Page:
Innovative training fosters acquisition transformation
By Staff Sgt. A.J. Bosker, Air Force Print News
/ Published March 21, 2003
WASHINGTON -- The Air Force acquisition community is transforming the way it does business by not only reforming its processes but also changing the way its workforce thinks and acts.
To accomplish this, Paradigm Learning Inc., helped the Air Force develop a new learning tool for the entire acquisition workforce, according to Sandra L. Meckley, a management analyst in the Air Force's acquisition management policy division at the Pentagon. The training will be unlike anything most airmen and civilians have ever experienced, she said.
"It's serious, but it's also fun," she said. "This innovative tool, the Air Force Acquisition Discovery Map and Simulation Exercise, was developed exclusively for the Air Force and is based on a learning method called discovery learning."
Training will begin in March at the Pentagon, at Air Force Materiel Command headquarters, at product and logistics centers and at other acquisition workplaces. The Air Force's acquisition leaders are pushing to have thousands of people experience the training in the next six months.
Discovery learning differs from traditional methods of training or schooling that people may have gone through in the past, Meckley said.
"It's definitely not 'death by PowerPoint,'" she said.
The new method has been used by 60 percent of "Fortune 1000" companies. It takes advantage of games, simulations and other high involvement activities to help people understand and internalize new information and messages, Meckley said.
At the center of the training is a huge, brightly colored map that features everything from modern weapons systems to ogres, castles and moats. By exploring the map, Meckley said, participants "discover roadblocks inherent in our current process, the need for change and the potential in moving to a new system that stresses speed, credibility and collaboration."
Blaise J. Durante, deputy assistant secretary of the Air Force for acquisition integration, said the Air Force chose discovery learning because the service needed a way to help its people understand the importance of a needed cultural change.
Gen. Lester Lyles, commander of Air Force Materiel Command, agreed.
"I really believe our people are going to like this type of training," Lyles said. "This talks about what I think people want. They want to innovate. They want to seize the initiative, and they want to be free to do their best for our warfighters. This training lays the groundwork for that."
"Agile Acquisition: The Transformation Discovery Map" is a half-day training seminar designed to impart four key principles to the participants.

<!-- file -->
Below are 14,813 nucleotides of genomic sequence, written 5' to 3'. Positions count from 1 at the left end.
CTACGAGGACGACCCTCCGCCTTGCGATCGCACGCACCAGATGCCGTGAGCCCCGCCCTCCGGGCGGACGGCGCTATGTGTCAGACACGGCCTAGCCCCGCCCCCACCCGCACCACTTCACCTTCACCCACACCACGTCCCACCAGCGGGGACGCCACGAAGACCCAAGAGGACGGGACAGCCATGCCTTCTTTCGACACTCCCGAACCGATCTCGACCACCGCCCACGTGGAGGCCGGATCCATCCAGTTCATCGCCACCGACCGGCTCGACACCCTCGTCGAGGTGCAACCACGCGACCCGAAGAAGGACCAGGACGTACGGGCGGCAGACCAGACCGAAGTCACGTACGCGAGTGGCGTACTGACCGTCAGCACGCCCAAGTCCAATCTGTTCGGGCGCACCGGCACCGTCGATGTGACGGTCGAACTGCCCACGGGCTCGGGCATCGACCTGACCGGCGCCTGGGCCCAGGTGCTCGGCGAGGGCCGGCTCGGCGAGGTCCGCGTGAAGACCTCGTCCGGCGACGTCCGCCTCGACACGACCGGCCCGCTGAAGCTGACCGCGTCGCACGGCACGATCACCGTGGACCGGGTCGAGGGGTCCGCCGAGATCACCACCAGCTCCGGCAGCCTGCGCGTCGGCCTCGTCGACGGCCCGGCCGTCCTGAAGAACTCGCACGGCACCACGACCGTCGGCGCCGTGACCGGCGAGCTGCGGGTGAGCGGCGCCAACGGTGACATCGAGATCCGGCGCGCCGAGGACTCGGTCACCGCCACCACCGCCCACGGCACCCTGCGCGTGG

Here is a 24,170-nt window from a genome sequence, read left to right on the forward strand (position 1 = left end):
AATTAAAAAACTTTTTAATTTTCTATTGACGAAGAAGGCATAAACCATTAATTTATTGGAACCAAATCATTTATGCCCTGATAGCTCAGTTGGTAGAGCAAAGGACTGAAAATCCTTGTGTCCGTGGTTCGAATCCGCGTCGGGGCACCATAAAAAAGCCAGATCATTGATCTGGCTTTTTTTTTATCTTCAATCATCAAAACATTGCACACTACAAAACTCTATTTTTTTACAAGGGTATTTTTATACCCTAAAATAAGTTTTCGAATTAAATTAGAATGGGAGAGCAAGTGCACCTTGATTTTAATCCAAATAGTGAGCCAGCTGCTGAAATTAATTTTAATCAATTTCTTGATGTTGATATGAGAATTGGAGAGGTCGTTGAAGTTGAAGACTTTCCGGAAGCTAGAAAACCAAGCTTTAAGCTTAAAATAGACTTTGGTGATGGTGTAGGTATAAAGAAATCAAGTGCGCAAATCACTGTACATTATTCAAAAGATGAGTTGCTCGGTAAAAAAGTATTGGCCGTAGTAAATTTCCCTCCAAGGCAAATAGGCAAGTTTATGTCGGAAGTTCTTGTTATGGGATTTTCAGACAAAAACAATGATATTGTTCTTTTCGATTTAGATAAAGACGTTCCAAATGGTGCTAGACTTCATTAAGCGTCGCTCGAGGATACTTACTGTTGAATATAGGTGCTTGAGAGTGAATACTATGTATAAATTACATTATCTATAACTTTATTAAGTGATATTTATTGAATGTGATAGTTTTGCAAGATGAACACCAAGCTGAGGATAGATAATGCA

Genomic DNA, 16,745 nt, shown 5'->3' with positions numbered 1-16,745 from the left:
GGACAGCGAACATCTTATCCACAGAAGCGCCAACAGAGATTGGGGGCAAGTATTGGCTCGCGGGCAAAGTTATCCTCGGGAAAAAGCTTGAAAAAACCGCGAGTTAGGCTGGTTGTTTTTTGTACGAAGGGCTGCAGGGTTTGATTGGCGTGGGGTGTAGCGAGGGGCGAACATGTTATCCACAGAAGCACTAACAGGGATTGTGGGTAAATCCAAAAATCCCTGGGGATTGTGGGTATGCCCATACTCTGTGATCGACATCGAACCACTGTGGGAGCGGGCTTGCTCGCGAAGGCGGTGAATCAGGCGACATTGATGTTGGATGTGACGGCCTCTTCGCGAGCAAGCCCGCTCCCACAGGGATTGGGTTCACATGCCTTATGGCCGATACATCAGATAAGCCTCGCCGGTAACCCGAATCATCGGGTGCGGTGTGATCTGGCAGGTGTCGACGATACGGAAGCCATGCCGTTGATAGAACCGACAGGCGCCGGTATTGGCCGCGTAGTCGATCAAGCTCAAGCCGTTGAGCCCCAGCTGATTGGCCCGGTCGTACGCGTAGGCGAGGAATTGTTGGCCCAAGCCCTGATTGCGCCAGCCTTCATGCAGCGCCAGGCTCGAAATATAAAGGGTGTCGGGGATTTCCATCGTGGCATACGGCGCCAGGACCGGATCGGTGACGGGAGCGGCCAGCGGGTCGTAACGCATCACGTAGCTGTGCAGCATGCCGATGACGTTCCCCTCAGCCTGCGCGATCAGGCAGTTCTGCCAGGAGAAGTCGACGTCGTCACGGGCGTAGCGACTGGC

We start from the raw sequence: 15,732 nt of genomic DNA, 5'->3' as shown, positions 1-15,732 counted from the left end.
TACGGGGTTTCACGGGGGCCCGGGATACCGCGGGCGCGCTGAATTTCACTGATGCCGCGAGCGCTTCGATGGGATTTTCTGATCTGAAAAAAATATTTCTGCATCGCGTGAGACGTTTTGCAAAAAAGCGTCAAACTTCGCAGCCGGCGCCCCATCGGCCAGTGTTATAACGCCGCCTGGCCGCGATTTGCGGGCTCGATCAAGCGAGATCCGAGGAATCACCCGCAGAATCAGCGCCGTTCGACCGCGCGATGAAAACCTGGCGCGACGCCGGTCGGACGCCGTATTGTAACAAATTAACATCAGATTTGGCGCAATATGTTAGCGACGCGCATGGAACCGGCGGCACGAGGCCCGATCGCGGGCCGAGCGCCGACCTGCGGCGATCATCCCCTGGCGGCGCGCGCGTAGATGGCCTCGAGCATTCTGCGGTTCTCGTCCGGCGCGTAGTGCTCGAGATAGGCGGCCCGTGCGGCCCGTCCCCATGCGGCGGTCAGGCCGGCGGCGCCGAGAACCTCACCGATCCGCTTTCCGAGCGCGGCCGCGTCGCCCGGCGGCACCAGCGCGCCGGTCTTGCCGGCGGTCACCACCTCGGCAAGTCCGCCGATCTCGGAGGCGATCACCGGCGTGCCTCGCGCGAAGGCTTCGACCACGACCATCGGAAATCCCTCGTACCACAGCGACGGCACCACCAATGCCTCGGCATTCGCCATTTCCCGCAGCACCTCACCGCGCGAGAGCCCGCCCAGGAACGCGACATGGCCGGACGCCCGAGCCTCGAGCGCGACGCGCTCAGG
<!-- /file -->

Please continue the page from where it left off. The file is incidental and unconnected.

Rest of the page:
The principles include: collaborating with people, thinking innovatively to come up with creative solutions to problems, building trust between business partners, and encouraging people to take a vested interest in what they're doing to make the acquisition process better, Meckley said.
The half-day training, conducted by a facilitator on videotape, begins with a simulation where each participant plays a different part of the current acquisition process. They will try to get a product through the procurement cycle to the warfighter using today's acquisition realities, she said.
"This first portion of the training results in the trainees successfully getting the product to the warfighter but at a higher cost and increased production cycle, highlighting the need for acquisition transformation," Meckley said.
After the introductory exercise comes the Discovery Map activity. Trainees are shown the Discovery Map, which is a large graphical representation of both the current and transformed acquisition process. They are able to discuss the current process and how they can make a positive impact not only on the acquisition community but also on the warfighters.
The trainees then replay the first scenario. However, this time they are asked to bring a different mindset to the game and try to apply the new behaviors outlined in the Discovery Map activity.
"They should experience the benefits that result from following the Discovery Map and see how they are able to get a quality product through the acquisition cycle to the warfighter in less time and at a lower cost than originally projected by applying what they learned," she said.
The final portion of the training seminar gives participants an opportunity to look at how they can apply what they learned to their own work and to discuss their experiences with the group. They will also develop a personal-action plan that outlines how each one will apply these lessons for themselves once they return to their duty locations, she explained.
"This training will help our people clearly envision where we came from, what is generating the cause for this change, and most importantly, where we need to go and how we are going to get there," Durante said. "Everyone should have fun while gaining immeasurable insight."
Acquisition officials intend to offer Discovery Map training to everyone in the acquisition community. Eventually, the training will also be offered to other people involved in the procurement process, Meckley said.
Dr. Marvin R. Sambur, assistant secretary of the Air Force for acquisition, said the objective of this training is to help everyone involved in the acquisition process understand the need for change, the power of innovation and collaboration and the benefits of embracing a new way of doing business.
"It's not about changes to the process, but how we as individuals can change our behavior and mindset to enable acquisition transformation," Sambur said. "Only by transforming our acquisition process will we be able to provide the warfighters with the expected capability in the expected amount of time and at the expected cost."